Finally, we are not surprised that commentators with different prior views regarding the value of restorative practices have selected different findings from our study to bolster their opinions. However, we hope and expect policymakers and practitioners to more thoughtfully engage with our findings. Research often results in complex and contradictory findings that are inconsistent with a priori beliefs. Policymakers must wrestle with this complex reality and the apparent contradictions in order to determine whether this is a program that has potential to help the children in their care. We trust that these public servants will join us in the effort to innovate and monitor these programs so that more children can stay in school and all children have the opportunity to learn.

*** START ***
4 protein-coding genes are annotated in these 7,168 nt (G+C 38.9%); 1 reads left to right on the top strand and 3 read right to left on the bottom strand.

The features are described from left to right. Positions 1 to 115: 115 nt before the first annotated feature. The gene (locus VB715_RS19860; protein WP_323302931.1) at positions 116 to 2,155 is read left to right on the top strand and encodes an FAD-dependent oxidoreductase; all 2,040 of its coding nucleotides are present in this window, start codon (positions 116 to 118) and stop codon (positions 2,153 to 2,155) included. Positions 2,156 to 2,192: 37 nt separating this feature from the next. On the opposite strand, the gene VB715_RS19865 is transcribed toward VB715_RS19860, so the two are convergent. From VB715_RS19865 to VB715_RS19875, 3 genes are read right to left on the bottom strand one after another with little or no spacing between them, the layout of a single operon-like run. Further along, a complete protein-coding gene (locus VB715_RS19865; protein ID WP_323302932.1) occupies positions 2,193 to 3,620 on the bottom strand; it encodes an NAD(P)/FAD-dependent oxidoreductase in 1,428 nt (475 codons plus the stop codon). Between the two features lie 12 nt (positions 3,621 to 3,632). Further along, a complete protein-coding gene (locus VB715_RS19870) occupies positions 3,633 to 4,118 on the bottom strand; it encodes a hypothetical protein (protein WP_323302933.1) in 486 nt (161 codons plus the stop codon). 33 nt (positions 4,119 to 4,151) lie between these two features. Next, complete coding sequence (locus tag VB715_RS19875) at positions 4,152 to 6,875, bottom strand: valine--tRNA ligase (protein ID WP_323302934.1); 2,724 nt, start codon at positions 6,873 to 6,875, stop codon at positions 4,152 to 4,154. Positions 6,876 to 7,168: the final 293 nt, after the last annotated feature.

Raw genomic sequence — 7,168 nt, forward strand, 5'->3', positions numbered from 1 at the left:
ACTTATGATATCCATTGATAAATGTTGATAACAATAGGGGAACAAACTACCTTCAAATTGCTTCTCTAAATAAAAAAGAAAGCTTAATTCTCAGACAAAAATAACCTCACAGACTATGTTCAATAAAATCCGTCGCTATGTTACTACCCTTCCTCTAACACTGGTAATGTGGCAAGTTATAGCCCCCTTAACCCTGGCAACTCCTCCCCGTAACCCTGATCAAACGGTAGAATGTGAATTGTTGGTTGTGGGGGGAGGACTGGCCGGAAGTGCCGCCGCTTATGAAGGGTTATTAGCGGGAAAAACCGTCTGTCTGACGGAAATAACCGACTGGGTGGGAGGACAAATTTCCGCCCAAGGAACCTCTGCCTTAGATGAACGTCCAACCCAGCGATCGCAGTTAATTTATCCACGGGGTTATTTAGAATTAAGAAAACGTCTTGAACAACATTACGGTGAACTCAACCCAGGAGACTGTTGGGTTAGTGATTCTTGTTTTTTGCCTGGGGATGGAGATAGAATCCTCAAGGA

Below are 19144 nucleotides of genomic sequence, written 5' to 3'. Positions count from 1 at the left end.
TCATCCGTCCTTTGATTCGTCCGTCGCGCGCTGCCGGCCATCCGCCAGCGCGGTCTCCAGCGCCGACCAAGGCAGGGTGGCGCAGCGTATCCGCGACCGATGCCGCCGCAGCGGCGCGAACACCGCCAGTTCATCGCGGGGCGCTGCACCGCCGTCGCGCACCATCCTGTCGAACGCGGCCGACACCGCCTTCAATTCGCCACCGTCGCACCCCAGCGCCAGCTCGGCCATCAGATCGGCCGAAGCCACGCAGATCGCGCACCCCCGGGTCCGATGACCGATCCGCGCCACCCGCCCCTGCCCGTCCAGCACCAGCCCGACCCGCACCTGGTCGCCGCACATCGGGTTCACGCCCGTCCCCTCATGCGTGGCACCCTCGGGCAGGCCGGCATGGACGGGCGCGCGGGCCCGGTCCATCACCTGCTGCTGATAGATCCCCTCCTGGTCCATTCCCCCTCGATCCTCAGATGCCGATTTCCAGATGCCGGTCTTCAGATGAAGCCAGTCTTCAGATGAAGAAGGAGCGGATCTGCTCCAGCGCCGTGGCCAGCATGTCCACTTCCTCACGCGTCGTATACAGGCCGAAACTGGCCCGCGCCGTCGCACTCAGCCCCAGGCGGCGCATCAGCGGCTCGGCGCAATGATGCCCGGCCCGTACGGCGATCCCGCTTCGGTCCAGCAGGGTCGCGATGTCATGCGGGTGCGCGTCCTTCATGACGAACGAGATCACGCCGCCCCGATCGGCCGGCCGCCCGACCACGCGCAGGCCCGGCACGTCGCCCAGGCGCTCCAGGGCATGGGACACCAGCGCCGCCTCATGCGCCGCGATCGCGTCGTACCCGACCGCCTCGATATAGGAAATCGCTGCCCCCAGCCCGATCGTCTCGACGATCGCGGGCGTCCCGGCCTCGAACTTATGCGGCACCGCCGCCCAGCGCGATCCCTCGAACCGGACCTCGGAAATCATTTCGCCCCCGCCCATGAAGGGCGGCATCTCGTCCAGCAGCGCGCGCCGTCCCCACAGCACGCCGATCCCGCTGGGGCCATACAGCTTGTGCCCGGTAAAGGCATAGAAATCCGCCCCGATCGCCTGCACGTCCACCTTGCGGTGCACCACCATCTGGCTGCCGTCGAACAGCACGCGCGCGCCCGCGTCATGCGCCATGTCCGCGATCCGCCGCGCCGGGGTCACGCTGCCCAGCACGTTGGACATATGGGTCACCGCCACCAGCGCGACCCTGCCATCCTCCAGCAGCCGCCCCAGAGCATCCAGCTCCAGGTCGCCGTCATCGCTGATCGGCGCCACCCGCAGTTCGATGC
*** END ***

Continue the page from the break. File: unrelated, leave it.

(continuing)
John Engberg is a senior economist at the nonprofit, nonpartisan RAND Corporation. Catherine Augustine is director of RAND's Pittsburgh office, and a senior policy researcher at RAND.